But both Venky and Murray dismiss notions that the increase in the size of the student body would be allowed to strain the resources of the faculty.
Venky says that it is important to have space for teaching labs, and that he sees the availability of physical space as the biggest limitation.
“We will have to add more faculty and more space, or stop the growth,” Venky says.
Murray wrote that as of yet, SEAS has “been able to handle the increase in concentrators without a dramatic drop in the faculty to student ratio.”
As she signaled in her “All-Hands” meeting on Mar. 1, SEAS plans to add an additional 50 full-time equivalent faculty members over the next 10 years to support continued expansion.
And as President of the Harvard College Engineering Society Evelyn J. Park ’11 says, the growth in engineering interest may improve the overall experience of undergraduate engineering concentrators beyond expanding their academic opportunities.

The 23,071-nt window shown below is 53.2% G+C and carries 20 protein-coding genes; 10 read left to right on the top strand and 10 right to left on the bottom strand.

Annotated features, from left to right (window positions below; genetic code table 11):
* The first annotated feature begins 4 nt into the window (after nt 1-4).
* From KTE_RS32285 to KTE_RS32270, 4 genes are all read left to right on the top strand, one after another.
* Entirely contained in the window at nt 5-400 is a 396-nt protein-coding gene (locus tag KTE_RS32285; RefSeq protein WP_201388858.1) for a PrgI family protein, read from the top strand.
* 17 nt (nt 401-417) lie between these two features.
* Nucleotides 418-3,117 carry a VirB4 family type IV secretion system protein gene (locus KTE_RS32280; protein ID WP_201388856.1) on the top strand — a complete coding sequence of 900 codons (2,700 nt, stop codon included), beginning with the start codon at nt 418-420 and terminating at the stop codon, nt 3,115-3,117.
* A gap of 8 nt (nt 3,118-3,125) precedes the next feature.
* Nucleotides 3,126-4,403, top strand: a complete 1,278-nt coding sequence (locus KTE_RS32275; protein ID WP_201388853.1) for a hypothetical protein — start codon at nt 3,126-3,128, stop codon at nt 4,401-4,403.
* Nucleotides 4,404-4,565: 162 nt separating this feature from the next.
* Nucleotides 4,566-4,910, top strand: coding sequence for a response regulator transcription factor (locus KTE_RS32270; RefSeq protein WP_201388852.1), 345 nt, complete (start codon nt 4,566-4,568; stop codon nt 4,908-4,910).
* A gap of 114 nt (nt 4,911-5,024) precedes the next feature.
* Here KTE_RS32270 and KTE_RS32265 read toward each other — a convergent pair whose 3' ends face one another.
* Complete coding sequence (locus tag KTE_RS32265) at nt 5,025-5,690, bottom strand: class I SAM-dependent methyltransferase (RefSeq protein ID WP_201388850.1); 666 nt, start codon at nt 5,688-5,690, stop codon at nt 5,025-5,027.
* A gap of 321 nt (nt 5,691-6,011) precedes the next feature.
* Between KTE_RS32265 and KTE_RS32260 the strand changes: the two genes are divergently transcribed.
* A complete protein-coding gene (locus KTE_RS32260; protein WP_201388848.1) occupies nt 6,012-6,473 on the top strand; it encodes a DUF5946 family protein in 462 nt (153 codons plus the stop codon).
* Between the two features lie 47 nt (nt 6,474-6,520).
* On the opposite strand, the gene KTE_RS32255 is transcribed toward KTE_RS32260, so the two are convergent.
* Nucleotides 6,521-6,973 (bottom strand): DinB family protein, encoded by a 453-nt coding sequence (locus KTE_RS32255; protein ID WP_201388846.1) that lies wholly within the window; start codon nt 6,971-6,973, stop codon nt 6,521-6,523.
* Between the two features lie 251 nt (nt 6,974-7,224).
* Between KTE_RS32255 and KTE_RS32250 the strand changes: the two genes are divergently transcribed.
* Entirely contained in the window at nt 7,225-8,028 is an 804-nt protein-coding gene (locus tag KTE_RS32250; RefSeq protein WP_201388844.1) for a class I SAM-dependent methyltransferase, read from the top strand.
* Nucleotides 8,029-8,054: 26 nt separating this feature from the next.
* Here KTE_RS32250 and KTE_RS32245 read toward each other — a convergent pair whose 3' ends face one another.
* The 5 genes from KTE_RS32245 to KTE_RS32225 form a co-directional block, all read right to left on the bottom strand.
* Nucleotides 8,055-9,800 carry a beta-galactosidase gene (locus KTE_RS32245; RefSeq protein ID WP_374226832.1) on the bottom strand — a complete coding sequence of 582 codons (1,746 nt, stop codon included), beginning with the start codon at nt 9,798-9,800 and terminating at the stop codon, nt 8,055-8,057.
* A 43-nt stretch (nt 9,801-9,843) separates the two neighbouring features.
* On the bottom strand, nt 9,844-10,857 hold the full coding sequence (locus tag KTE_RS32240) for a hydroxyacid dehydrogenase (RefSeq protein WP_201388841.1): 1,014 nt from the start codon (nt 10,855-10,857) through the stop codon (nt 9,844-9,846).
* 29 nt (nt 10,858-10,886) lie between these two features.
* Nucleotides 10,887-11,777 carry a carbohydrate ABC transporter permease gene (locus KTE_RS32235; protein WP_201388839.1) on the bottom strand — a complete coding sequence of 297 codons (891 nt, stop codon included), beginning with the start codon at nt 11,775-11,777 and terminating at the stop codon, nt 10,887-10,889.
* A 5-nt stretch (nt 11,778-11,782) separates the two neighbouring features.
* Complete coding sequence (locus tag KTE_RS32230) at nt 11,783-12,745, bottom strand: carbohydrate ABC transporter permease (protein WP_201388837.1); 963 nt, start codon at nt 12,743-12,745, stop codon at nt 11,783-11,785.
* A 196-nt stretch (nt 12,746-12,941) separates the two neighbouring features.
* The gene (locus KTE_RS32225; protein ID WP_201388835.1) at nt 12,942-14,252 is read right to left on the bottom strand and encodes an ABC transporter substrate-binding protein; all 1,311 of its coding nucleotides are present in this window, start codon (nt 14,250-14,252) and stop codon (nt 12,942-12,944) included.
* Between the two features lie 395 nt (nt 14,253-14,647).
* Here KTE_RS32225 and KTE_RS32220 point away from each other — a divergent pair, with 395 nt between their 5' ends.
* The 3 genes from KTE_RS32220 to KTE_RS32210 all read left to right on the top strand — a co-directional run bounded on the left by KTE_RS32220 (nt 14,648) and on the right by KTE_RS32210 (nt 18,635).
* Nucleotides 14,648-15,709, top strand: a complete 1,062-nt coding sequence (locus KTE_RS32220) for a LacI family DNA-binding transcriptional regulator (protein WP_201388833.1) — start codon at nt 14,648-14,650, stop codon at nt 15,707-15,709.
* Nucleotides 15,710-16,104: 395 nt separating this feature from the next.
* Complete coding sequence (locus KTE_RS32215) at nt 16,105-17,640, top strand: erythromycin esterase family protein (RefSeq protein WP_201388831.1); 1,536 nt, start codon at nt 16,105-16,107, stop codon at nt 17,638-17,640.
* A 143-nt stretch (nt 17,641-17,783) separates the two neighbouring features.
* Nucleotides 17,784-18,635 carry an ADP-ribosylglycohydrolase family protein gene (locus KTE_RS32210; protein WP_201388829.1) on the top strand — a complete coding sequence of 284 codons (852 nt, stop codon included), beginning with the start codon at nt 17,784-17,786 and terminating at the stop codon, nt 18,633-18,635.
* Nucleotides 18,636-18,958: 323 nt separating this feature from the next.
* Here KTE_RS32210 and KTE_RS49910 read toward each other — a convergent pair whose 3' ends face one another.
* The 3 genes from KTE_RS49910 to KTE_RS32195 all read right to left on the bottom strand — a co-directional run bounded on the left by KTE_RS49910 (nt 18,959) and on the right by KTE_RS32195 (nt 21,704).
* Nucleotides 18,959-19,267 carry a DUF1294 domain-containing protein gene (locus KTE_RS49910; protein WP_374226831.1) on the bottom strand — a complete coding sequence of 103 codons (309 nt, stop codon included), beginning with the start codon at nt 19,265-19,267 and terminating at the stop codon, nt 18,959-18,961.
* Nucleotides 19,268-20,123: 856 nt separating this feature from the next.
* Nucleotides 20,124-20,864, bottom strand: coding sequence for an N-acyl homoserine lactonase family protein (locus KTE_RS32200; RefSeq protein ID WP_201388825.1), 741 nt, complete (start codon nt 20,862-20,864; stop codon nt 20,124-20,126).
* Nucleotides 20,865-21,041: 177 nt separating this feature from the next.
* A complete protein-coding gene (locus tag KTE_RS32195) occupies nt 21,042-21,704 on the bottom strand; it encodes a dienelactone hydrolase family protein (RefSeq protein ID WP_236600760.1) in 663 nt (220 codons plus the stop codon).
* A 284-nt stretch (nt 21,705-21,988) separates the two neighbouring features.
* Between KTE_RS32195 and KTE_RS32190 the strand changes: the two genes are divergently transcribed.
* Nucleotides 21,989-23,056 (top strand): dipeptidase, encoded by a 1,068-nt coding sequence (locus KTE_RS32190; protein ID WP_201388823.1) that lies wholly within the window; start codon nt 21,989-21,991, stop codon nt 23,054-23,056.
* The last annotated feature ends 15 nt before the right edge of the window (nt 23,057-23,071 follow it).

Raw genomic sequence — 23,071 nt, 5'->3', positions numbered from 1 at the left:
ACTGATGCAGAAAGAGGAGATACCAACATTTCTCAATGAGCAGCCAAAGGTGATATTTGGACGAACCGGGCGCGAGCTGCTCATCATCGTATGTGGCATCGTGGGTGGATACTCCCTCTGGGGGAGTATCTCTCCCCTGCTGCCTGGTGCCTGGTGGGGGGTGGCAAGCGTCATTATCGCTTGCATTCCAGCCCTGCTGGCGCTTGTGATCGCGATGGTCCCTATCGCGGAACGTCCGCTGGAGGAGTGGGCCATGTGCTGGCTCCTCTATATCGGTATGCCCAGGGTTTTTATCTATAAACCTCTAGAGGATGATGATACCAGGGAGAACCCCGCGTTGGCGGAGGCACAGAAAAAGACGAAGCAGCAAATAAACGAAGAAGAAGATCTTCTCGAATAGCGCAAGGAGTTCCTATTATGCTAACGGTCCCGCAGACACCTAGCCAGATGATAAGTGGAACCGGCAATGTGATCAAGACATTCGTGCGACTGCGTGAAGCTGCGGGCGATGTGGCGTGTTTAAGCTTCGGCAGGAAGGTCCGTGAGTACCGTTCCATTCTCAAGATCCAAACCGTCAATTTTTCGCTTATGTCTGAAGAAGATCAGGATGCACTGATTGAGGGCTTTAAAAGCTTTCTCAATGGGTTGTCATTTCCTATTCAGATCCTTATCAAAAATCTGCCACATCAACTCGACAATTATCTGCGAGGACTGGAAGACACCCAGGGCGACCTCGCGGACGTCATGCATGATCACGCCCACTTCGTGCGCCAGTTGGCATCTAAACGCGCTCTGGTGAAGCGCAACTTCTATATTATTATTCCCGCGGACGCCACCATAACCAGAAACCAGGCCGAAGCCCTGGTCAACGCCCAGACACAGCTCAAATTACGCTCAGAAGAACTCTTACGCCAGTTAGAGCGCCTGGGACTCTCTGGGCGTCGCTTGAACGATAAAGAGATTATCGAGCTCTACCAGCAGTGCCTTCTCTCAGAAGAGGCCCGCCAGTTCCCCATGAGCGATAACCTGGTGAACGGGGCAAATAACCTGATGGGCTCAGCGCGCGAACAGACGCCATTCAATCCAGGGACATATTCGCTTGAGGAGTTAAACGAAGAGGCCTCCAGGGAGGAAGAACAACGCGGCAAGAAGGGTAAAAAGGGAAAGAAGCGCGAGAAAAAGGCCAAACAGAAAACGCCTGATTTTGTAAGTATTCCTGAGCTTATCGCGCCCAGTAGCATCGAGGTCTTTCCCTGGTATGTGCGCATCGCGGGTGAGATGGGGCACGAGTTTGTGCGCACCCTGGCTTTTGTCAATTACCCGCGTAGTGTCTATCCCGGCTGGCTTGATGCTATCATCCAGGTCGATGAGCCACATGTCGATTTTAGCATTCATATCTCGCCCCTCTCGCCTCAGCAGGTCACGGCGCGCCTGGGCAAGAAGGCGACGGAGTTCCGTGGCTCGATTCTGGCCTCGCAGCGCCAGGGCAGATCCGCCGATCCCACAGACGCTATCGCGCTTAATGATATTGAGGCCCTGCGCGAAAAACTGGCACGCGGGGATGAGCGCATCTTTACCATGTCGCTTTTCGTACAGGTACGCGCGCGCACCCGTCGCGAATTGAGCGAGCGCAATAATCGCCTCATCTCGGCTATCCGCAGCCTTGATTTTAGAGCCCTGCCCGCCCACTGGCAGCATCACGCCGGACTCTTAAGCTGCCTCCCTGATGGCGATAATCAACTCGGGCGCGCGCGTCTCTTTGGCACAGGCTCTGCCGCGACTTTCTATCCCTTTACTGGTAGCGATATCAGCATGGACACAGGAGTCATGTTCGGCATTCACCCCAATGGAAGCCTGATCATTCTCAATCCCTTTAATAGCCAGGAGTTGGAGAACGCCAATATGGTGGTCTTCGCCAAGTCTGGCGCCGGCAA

“Right now, we’re one of the smaller concentrations on campus, and you get a lot of questions like, “Why are you doing engineering at Harvard when MIT is just down the street?’” Park says. “The Engineering Society has been trying to build up more spirit and a sense of community among the engineers, and I think having more people will definitely help with that.”
—Staff writer Gautam S. Kumar can be reached at firstname.lastname@example.org
—Staff writer Evan T. R. Rosenman can be reached at email@example.com.